Farmers south of the Sacramento-San Joaquin Delta got some good news this week. For the first time since 2006 farmers and ranchers who buy water from the federal Central Valley Project will have a full water supply. The Bureau of Reclamation announced Tuesday they will increase deliveries from the 65 percent forecast in late February to 100 percent.

 

Ezra David Romero / Valley Public Radio

A new map released by NASA earlier this year shows that large portions of California are sinking. The worst of it is in the San Joaquin Valley. One of the main reasons is the over pumping of groundwater, especially in the last five years of drought.

All that sinking and all the snow melting in the Sierra has Central Valley water managers like Dustin Fuller worried.

National Geographic

The new documentary "Water & Power: A California Heist" takes a look at past and current water wars in California. It's told through the eyes of Valley voices like journalist Mark Arax and Bakersfield Californian Columnist Lois Henry. 

"This is a very serious issue," says the films director Marina Zenovich. "We show people in the film with wells going dry. One of our characters says watch out. You could be next."

PPIC

Despite a rain and snowfall year that is among the wettest in memory, Central California's water supply and quality problems are not going away anytime soon. A new report from the non-profit Public Policy Institute of California looks at those issues and offers a variety of management solutions.

US Army Corps of Engineers

When Isabella Dam was built back in the 1950’s northeast of Bakersfield it was hailed as a great engineering achievement. The structure held back the mighty Kern River to provide water for farmers and communities, and helped protect the Southern San Joaquin Valley from floods.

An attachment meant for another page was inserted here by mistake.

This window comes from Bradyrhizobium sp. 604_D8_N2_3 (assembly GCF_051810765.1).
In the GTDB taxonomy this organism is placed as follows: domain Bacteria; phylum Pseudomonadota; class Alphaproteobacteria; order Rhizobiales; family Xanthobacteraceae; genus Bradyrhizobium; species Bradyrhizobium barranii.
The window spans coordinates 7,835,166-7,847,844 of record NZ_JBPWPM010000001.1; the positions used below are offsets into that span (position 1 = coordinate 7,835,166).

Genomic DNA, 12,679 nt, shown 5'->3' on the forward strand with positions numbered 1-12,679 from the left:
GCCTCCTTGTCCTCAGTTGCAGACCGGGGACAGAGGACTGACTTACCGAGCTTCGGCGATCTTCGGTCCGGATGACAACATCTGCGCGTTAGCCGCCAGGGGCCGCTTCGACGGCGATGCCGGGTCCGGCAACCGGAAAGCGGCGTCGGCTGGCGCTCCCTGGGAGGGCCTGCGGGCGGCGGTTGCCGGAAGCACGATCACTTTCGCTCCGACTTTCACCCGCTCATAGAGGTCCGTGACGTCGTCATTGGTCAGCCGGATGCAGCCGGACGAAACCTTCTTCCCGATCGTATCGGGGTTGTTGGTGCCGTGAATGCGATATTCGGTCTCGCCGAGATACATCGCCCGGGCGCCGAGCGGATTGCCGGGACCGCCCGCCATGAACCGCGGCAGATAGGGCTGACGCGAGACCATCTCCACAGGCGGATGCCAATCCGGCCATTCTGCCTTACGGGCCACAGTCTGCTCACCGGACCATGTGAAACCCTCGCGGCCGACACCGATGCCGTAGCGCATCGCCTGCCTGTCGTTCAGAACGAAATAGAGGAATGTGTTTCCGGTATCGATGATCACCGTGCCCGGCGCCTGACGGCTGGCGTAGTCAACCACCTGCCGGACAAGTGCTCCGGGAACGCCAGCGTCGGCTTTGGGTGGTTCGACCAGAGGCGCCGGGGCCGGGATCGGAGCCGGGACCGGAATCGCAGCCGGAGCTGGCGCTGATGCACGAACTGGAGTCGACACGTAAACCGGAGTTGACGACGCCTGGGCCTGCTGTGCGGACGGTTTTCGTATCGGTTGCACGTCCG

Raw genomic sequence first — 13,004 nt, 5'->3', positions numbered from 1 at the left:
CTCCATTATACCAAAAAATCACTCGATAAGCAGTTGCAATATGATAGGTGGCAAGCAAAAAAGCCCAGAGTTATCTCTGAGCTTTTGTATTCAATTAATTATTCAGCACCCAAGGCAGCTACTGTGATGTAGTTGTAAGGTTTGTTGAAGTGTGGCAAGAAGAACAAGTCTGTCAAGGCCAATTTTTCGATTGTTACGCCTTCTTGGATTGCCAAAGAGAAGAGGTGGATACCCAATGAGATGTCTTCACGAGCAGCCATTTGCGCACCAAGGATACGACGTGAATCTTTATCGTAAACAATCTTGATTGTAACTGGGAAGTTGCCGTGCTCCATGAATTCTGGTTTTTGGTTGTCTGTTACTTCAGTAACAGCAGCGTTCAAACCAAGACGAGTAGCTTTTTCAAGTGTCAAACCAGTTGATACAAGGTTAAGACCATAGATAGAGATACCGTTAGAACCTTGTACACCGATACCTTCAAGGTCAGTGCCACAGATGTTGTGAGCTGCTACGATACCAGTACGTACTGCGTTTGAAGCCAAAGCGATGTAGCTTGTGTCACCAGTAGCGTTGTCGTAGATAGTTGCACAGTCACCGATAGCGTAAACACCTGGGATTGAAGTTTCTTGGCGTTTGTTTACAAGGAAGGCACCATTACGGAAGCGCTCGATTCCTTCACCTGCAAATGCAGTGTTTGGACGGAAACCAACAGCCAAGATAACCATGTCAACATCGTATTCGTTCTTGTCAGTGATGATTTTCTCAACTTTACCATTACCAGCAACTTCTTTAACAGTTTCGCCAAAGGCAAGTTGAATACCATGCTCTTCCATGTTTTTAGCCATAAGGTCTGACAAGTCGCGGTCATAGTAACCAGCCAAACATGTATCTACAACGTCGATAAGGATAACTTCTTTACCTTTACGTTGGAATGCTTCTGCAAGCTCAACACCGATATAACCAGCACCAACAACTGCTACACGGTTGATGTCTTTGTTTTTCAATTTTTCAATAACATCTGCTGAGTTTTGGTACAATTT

Friant Water Authority

While a major “atmospheric river” storm system is expected to pummel Central California with historic amounts of rain and snow this weekend, there’s one place you won’t find floodwater: the Friant Kern Canal.

The Friant Water Authority says the 152 mile canal, that carries water from Millerton Lake on the San Joaquin River near Fresno all the way to Kern County has been shut down since late last year for maintenance and construction. 

This weekend’s storm could be good news for valley farmers, who hope they’ll be able to store some of the anticipated runoff.

Ara Azhderian is the water policy administrator for the San Luis & Delta-Mendota Water Authority, which represents 29 water contractors that use the San Luis Reservoir. He says the outlook for 2017 is already good.

Joe Moore / Valley Public Radio

Following November's election, congressional representatives from the San Joaquin Valley are becoming increasingly influential in Washington. From House Majority Leader Kevin McCarthy's efforts to pass a bill that aims to divert more water from the Sacramento-San Joaquin River Delta and deliver it to valley farmers, to Rep. Devin Nunes' role in President-elect Donald Trump's transition team, local leaders are in the national headlines. 

Pages